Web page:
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Book: American Dunkirk

This is an example of 'whole community' at its extreme.

by Eric Holdeman / July 26, 2016

Previously I've blogged on the YouTube video, BOATLIFT, An Untold Tale of 9/11 Resilience, which documented the waterside evacuation of Manhattan on 9/11. Now there is a book that looks at this event and the social implications of people's actions that day.

See the new book, American Dunkirk: The Waterborne Evacuation of Manhattan on 9/11 by disaster experts James Kendra and Tricia Wachtendorf. Together they examine the efforts through fieldwork and interviews with many of the participants to understand the evacuation and its larger implications for the entire practice of disaster management. The authors are the co-directors of the Disaster Research Center in Delaware.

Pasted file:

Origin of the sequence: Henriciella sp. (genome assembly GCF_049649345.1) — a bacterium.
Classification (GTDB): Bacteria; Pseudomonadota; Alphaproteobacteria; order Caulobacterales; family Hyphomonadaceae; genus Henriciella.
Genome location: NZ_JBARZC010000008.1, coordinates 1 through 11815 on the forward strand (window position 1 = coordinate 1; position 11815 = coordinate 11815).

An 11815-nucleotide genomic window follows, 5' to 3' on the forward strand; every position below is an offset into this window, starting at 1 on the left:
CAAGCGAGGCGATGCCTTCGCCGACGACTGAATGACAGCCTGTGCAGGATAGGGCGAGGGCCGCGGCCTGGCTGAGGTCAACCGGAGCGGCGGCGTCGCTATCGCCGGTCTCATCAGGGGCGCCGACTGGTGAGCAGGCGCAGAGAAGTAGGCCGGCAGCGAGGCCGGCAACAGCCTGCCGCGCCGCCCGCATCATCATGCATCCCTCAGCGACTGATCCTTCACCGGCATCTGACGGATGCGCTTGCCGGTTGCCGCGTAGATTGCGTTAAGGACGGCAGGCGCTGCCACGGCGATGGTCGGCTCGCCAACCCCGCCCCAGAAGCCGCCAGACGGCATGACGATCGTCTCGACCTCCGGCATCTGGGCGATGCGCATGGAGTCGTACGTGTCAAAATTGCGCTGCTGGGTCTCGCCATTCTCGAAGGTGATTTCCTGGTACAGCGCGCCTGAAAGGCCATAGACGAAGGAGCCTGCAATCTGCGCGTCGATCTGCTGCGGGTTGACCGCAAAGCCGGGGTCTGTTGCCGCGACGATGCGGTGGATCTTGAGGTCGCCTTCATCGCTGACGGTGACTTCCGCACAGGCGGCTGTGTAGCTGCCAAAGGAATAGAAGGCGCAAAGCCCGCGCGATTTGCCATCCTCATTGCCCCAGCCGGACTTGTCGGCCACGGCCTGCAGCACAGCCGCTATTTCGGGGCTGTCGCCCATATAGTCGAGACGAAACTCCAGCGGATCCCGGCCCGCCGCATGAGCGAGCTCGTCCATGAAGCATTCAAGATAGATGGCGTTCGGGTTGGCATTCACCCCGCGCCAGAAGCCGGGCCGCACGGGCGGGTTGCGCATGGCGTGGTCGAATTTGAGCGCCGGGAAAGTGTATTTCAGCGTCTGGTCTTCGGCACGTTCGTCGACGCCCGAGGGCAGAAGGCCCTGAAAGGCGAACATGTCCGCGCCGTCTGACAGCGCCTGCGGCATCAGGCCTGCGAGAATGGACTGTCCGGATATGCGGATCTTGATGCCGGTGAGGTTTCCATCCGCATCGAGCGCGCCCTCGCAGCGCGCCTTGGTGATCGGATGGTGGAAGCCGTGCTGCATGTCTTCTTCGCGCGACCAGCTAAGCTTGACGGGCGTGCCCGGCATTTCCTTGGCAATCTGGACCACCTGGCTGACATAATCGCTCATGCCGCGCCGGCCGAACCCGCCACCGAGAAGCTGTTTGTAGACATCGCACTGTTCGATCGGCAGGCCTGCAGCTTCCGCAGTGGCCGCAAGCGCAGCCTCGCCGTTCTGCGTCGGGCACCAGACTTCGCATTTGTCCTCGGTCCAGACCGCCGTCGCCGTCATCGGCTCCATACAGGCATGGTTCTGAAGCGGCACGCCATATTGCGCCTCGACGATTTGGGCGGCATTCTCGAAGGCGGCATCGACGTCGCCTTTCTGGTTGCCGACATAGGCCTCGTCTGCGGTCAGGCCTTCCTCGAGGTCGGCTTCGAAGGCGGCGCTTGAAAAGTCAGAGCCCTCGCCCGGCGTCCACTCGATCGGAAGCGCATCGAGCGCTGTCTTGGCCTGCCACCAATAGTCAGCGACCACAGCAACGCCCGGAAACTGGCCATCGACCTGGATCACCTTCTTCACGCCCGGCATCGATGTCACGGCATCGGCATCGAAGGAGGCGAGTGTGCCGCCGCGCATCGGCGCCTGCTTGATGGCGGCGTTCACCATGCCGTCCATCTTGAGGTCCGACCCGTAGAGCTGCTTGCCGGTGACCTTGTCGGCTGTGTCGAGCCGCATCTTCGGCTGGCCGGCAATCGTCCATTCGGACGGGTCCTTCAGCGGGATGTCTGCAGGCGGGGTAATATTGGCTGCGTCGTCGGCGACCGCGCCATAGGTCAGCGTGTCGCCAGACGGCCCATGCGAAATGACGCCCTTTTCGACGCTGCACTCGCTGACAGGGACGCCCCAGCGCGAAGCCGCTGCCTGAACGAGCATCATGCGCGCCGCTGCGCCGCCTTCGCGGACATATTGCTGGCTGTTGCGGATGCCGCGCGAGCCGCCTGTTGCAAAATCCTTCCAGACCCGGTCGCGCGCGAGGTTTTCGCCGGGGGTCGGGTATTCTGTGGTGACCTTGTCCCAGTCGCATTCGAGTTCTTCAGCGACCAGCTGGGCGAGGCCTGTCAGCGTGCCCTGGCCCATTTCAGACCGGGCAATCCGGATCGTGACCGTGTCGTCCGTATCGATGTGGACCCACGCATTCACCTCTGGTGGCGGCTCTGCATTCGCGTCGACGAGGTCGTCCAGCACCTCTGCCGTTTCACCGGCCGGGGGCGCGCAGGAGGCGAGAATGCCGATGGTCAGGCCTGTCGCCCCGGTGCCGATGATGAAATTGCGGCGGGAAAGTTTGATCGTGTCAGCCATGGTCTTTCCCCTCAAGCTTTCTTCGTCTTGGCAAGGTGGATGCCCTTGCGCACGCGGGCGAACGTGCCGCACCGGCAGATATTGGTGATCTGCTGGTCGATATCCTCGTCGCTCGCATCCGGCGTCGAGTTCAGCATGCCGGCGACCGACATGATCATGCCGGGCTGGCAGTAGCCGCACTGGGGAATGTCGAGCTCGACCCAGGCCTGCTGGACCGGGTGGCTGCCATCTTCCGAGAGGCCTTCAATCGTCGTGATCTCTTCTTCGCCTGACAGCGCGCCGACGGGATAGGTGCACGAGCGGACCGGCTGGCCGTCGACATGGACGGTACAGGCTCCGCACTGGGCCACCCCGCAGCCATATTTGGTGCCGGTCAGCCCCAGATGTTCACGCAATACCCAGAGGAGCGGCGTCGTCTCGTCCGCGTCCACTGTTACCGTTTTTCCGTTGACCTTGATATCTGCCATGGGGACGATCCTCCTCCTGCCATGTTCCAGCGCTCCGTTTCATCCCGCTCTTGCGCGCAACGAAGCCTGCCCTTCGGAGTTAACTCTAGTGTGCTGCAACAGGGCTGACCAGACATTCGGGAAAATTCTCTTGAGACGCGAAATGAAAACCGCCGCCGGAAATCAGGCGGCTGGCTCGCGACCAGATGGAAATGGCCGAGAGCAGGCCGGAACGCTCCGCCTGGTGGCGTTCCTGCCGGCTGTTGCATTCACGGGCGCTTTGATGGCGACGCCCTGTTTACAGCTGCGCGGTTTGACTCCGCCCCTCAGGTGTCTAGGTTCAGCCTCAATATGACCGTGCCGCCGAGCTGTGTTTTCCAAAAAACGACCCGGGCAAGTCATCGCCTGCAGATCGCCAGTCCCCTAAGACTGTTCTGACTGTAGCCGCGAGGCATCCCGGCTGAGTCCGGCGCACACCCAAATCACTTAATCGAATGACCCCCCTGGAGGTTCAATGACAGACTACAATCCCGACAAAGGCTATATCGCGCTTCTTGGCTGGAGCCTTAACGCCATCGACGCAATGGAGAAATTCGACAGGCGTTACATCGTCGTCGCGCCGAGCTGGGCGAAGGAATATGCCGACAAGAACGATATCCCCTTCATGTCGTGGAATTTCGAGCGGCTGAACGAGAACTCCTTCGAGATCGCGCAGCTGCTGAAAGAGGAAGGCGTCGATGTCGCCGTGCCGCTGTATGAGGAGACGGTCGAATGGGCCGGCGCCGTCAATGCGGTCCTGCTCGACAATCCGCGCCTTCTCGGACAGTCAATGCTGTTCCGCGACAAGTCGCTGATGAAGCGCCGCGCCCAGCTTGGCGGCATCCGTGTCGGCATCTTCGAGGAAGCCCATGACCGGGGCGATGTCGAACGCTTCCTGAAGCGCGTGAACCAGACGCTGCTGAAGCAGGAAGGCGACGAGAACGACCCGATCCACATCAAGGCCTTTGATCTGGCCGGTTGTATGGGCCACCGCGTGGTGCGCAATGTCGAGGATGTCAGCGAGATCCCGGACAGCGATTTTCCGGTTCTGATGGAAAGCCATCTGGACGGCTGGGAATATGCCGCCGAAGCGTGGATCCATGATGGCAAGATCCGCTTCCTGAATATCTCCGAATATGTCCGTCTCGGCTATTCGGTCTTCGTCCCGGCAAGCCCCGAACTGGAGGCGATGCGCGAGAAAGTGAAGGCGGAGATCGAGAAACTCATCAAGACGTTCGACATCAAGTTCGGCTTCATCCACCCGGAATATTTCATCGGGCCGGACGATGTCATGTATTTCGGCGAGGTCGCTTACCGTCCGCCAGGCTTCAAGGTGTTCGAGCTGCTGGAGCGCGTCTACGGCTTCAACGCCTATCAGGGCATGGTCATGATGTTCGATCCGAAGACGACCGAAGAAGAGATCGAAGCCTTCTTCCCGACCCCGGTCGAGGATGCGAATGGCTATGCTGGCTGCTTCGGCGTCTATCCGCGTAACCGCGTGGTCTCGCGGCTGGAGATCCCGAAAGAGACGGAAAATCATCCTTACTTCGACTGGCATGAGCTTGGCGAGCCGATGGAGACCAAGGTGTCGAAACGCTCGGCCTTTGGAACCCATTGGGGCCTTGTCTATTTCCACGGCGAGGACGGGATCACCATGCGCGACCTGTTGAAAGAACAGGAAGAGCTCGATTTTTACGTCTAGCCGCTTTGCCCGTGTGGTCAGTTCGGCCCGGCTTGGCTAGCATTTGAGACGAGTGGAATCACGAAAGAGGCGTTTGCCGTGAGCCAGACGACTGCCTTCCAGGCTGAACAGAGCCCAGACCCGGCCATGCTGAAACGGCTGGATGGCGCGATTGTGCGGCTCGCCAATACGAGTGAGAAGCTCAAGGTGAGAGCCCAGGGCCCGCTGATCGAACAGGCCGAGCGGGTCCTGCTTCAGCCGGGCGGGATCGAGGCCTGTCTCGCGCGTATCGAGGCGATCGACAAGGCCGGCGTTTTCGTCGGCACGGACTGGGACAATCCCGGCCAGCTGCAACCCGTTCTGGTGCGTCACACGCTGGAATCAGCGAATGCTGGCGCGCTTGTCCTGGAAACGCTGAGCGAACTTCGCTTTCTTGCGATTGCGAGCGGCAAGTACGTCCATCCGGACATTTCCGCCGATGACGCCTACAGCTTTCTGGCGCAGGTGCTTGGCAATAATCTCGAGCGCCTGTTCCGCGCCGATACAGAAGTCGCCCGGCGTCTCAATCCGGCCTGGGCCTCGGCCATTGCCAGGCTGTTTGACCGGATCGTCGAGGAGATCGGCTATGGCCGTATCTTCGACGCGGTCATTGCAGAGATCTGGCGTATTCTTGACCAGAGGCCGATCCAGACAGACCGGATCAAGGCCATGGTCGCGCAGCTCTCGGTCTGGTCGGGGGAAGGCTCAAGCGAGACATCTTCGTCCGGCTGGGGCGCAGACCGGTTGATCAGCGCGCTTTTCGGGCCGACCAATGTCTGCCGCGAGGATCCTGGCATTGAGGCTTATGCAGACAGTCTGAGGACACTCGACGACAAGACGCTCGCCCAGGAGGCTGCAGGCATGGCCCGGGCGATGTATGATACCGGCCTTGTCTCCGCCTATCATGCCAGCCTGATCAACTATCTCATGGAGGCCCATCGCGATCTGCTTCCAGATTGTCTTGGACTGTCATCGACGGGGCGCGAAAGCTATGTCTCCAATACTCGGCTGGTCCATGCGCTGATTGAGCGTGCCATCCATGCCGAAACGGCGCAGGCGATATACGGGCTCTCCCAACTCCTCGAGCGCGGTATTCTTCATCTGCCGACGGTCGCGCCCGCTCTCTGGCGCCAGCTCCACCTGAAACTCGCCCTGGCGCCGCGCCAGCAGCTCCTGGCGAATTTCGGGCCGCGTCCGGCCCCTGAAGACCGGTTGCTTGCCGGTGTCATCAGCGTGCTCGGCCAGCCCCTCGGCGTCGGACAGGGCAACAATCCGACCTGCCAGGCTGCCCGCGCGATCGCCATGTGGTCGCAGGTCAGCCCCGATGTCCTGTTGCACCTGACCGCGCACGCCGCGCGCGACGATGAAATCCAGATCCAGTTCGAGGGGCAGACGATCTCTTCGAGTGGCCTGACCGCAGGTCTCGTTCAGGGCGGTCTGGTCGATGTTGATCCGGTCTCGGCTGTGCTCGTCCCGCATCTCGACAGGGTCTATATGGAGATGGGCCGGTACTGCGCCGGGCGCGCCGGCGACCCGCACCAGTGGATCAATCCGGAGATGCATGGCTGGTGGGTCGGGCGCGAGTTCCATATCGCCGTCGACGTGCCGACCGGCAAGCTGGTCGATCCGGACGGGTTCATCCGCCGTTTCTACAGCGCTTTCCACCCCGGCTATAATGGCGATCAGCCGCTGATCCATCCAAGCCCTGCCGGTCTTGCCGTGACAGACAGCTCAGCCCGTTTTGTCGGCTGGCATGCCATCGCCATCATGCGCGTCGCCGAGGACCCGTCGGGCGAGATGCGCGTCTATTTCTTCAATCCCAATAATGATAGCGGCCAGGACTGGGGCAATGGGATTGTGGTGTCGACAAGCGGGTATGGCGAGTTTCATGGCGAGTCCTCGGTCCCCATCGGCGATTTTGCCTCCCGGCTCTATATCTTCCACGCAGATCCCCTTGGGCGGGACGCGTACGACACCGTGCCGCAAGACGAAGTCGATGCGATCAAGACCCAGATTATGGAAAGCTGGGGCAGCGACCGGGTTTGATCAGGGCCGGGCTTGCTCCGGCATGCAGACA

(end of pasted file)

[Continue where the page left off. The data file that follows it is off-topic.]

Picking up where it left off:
Not having read the book — just yet — I think that the events of 9/11 and the boatlift is a terrific example of the "whole community" coming together to solve a problem. On that day, it was moving people off of Manhattan. Tomorrow we could have another example of individuals and groups coming together to address an issue. Remember that 9/11 happened before social media. 

The clarion call came from a lower-ranking Coast Guard officer who had an idea and put his career on the line by putting out the call for all boats, any size, any type to come aid in the evacuation.

Remember this for the future:

  • Be willing to take a chance; don't always ask for permission
  • Act when you know doing so is the right thing to do
  • People are waiting to help; just tell them what needs to be done
  • At times like this, the walls come down to help build community — all disasters do this
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